For those with the New Years Resolution to purchase a new home in 2022, we’ll revisit some of our past posts on the Five C’s (criteria that lenders use), and different mortgage loan options. This week, we’ll conclude our discussion on the Five C’s!
This week we’ll wrap up the Five Cs of Credit!
The third C is Capital. Capital is the amount a borrower is willing to put towards a potential investment. With credit, this is generally referring to a down payment. The larger the capital contribution, the less likely a borrower is to default. Many lenders, especially in the housing market, have minimum down payments for their collateralized loans, which are loans to purchase large assets like homes and cars. A larger down payment may help with your eligibility and in some cases may even qualify you for lower interest rates. There are also personal benefits to larger down payments; a larger down payment means lower future monthly payments, less interest over the life of the loan, and you’ll be less likely to go under water on your loan, meaning you owe more on the loan than the value of the asset, which is especially risky when it comes to car loans with small down payments.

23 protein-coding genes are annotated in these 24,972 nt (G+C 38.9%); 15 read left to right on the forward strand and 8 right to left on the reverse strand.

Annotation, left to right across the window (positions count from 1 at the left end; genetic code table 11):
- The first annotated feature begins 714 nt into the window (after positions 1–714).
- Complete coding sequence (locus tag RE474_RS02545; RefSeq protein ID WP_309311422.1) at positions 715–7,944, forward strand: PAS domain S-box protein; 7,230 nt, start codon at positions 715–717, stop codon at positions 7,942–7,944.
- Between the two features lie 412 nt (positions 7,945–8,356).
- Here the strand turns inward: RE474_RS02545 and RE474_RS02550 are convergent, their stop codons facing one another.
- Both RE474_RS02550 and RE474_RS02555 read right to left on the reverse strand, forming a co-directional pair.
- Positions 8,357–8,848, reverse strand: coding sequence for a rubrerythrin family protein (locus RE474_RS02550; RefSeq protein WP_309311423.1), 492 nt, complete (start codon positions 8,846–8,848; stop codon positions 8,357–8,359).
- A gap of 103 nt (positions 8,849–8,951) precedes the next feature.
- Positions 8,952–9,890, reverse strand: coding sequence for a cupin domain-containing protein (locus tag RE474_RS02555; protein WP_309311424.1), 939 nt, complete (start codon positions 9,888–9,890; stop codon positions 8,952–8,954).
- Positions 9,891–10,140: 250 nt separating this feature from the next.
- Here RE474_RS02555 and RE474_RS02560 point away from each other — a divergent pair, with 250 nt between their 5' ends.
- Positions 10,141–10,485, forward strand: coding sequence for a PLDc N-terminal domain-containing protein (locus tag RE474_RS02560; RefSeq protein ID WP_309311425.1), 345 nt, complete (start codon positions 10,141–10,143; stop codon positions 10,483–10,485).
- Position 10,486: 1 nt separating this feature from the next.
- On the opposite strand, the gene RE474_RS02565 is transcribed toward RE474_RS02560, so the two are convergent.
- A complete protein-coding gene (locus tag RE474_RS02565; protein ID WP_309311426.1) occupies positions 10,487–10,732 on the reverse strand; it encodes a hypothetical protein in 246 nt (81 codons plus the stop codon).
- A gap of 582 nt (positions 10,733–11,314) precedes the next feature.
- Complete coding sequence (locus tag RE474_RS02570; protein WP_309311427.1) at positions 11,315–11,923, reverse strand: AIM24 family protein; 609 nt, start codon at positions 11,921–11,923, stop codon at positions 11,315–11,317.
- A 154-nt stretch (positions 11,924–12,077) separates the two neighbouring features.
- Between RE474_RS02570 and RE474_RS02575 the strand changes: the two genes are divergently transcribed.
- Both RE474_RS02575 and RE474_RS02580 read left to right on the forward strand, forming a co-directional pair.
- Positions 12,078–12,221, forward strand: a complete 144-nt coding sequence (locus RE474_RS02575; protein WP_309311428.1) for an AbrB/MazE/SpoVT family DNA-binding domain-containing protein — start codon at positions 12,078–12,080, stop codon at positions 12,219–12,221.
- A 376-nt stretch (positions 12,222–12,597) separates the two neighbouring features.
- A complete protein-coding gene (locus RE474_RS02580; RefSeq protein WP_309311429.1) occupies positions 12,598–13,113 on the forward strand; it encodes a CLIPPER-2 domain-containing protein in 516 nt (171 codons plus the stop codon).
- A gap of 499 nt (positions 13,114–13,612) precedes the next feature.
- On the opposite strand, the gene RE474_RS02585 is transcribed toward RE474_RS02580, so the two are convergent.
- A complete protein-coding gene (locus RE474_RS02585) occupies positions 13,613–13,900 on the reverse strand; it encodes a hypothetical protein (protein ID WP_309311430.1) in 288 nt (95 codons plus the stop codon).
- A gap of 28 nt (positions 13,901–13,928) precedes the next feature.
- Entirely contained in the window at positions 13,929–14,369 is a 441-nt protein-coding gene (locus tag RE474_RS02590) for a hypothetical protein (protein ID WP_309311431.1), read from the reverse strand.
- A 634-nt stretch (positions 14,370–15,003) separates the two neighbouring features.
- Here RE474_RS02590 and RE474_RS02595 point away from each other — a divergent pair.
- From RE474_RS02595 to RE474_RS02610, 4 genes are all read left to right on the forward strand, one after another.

The fourth C is Collateral. Collateral represent what the lender gets if the borrower defaults. This can be a number of financial assets, but very often it’s the asset your purchasing itself. If you don’t pay for car loan, the lender can repossess your car, if you don’t pay your mortgage for several months, they can start the foreclosure process. Loans with collateral are generally considered to be less risky, since the lender has a more straightforward recourse if you default. This is why you’re credit card and personal loan interest rates are likely higher than your auto loans or mortgages.
The fifth and final C is Conditions. Generally, this is referring to market conditions – the state of the economy, trends in that industry, and other external factors beyond your control. For instance, from about 2009 to 2016, interest rates were at record lows. A prospective borrower with identical creditworthiness may have dealt with interest rates multiple percentage points higher in 2007 than just five years later in 2012.
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